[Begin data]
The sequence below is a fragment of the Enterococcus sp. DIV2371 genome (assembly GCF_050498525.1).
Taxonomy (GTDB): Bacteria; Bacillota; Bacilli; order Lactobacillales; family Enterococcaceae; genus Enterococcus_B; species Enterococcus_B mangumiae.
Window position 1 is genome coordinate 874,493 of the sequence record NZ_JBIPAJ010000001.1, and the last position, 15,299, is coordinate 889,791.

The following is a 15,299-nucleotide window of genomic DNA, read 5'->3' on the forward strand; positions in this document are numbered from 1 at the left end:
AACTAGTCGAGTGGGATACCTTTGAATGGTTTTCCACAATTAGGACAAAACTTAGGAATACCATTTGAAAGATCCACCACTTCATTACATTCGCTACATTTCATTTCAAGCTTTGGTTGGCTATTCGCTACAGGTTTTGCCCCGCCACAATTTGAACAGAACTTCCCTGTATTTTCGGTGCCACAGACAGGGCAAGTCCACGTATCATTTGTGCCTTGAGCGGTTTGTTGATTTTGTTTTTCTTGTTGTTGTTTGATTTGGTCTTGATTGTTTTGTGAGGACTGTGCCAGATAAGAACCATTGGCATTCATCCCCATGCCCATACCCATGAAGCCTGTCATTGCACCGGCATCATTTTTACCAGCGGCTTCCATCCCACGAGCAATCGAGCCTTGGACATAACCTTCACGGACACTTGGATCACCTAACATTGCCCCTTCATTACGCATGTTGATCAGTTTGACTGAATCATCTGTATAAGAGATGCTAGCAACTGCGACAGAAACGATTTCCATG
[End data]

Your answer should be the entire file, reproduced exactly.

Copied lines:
The sequence below is a fragment of the Enterococcus sp. DIV2371 genome (assembly GCF_050498525.1).
Taxonomy (GTDB): Bacteria; Bacillota; Bacilli; order Lactobacillales; family Enterococcaceae; genus Enterococcus_B; species Enterococcus_B mangumiae.
Window position 1 is genome coordinate 874,493 of the sequence record NZ_JBIPAJ010000001.1, and the last position, 15,299, is coordinate 889,791.

The following is a 15,299-nucleotide window of genomic DNA, read 5'->3' on the forward strand; positions in this document are numbered from 1 at the left end:
AACTAGTCGAGTGGGATACCTTTGAATGGTTTTCCACAATTAGGACAAAACTTAGGAATACCATTTGAAAGATCCACCACTTCATTACATTCGCTACATTTCATTTCAAGCTTTGGTTGGCTATTCGCTACAGGTTTTGCCCCGCCACAATTTGAACAGAACTTCCCTGTATTTTCGGTGCCACAGACAGGGCAAGTCCACGTATCATTTGTGCCTTGAGCGGTTTGTTGATTTTGTTTTTCTTGTTGTTGTTTGATTTGGTCTTGATTGTTTTGTGAGGACTGTGCCAGATAAGAACCATTGGCATTCATCCCCATGCCCATACCCATGAAGCCTGTCATTGCACCGGCATCATTTTTACCAGCGGCTTCCATCCCACGAGCAATCGAGCCTTGGACATAACCTTCACGGACACTTGGATCACCTAACATTGCCCCTTCATTACGCATGTTGATCAGTTTGACTGAATCATCTGTATAAGAGATGCTAGCAACTGCGACAGAAACGATTTCCATG